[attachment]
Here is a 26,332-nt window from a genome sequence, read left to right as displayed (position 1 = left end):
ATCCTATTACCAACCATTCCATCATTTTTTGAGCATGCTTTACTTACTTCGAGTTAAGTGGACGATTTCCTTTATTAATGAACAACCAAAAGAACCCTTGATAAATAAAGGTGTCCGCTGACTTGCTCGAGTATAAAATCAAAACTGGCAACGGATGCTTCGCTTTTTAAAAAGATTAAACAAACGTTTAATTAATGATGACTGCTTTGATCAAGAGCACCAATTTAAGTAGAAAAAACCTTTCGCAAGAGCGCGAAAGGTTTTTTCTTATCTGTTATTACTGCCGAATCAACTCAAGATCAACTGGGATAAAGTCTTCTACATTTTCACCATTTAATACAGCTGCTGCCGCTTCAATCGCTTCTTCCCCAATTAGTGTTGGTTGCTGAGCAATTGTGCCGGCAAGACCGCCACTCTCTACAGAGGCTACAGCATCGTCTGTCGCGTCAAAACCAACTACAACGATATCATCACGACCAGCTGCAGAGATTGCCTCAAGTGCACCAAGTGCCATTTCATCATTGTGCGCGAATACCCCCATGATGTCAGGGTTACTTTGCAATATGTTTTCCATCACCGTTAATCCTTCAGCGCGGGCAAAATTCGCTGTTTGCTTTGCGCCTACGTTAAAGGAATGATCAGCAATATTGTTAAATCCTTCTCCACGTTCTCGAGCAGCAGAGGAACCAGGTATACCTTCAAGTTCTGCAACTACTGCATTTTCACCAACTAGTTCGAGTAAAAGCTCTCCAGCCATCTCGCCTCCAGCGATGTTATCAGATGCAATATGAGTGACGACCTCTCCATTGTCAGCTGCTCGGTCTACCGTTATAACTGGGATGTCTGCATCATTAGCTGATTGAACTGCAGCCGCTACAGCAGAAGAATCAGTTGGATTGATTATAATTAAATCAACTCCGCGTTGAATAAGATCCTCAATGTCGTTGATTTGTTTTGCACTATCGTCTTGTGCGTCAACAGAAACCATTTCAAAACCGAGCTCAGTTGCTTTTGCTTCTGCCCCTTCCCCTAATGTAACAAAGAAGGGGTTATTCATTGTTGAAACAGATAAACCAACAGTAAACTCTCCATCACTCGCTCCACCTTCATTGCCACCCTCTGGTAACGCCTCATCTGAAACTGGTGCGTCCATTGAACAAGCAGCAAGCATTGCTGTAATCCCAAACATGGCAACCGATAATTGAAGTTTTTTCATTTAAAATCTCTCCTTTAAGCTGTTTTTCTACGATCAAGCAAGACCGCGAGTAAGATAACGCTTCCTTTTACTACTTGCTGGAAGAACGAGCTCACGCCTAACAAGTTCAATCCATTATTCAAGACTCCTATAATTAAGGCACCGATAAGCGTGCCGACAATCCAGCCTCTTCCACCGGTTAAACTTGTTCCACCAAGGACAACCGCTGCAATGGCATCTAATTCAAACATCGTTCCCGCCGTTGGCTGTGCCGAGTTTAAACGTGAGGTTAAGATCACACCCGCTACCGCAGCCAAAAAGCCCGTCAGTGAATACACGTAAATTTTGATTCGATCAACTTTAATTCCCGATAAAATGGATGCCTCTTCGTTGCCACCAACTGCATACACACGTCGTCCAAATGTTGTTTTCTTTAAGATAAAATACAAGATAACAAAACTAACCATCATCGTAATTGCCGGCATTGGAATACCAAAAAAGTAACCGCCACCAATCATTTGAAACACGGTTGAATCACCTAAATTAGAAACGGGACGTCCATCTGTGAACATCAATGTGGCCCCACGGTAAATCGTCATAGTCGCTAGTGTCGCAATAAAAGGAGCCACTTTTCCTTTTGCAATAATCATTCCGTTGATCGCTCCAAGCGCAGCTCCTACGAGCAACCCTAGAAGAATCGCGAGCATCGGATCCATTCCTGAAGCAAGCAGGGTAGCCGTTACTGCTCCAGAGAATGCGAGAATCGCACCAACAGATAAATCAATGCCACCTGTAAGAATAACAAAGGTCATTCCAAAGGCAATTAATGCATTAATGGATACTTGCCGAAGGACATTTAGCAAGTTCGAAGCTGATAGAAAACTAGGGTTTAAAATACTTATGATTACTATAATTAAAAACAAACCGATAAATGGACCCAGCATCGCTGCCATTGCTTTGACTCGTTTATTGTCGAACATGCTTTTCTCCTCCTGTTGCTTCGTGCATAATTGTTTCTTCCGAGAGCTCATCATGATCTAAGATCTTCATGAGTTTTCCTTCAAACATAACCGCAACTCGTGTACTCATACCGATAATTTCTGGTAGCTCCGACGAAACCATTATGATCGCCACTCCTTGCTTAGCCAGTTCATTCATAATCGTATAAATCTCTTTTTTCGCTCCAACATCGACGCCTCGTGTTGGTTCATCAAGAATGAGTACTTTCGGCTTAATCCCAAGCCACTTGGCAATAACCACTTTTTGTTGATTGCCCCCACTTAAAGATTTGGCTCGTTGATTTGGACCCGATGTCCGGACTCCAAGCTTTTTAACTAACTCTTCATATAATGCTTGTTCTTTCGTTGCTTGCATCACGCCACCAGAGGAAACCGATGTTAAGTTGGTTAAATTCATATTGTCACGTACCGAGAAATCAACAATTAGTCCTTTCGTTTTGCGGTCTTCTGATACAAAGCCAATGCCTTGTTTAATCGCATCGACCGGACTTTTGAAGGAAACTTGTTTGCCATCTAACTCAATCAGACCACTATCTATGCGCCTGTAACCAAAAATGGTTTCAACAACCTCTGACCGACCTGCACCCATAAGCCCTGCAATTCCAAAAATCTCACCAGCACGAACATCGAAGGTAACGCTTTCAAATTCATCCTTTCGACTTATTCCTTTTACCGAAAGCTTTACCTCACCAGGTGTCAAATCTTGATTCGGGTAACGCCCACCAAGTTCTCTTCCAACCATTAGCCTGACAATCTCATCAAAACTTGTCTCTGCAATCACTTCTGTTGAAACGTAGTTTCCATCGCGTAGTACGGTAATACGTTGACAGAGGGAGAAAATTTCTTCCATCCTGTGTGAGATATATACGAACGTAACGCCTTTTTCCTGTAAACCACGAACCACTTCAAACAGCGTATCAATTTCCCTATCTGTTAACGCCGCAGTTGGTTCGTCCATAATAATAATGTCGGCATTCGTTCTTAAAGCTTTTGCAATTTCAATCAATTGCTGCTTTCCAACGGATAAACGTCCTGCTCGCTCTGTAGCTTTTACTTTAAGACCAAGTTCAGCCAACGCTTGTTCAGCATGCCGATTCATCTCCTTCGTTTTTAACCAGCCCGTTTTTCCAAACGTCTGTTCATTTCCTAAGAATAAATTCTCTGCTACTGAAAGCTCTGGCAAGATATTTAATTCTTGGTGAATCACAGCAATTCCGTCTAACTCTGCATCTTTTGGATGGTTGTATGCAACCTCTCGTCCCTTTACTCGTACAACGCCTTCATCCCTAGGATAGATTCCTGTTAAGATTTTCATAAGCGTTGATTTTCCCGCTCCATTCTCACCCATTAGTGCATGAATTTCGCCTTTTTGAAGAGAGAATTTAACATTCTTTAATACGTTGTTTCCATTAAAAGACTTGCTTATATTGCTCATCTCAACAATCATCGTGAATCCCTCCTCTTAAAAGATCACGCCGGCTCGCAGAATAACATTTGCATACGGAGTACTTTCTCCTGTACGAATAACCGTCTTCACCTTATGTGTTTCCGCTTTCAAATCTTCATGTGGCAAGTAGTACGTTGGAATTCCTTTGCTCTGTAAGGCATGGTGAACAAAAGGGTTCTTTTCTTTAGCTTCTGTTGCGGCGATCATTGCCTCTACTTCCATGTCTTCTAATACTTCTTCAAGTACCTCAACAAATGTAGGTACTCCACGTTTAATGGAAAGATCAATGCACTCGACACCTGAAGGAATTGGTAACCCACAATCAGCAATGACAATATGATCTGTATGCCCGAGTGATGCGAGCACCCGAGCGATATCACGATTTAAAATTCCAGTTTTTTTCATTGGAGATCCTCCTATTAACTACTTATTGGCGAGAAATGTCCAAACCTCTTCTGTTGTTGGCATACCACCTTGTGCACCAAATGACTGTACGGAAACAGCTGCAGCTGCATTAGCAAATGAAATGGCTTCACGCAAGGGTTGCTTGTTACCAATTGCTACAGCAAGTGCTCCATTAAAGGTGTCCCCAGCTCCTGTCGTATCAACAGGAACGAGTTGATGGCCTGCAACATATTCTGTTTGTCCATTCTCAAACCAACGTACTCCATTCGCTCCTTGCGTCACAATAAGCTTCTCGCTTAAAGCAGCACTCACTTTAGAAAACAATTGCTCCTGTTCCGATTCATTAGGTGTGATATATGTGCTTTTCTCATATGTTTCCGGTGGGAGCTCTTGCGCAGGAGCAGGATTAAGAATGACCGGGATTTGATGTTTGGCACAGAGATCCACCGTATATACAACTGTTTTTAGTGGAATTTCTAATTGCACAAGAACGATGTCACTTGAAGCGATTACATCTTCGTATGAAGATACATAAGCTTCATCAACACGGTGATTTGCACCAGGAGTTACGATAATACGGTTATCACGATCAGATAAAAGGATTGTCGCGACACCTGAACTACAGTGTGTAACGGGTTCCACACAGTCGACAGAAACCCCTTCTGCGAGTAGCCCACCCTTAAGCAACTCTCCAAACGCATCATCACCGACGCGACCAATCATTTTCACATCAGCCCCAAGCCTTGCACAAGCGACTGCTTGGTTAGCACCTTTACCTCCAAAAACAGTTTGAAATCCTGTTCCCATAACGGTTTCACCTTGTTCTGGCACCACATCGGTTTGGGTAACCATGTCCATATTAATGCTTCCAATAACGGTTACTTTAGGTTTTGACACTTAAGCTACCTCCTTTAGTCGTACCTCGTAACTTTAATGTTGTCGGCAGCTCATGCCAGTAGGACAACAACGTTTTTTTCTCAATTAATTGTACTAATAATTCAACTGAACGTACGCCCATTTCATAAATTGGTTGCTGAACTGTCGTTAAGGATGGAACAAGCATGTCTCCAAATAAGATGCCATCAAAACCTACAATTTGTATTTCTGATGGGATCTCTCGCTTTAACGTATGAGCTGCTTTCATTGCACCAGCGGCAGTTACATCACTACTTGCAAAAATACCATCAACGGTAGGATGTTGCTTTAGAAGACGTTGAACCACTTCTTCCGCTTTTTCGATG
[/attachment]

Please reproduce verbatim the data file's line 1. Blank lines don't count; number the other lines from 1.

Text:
Here is a 26,332-nt window from a genome sequence, read left to right as displayed (position 1 = left end):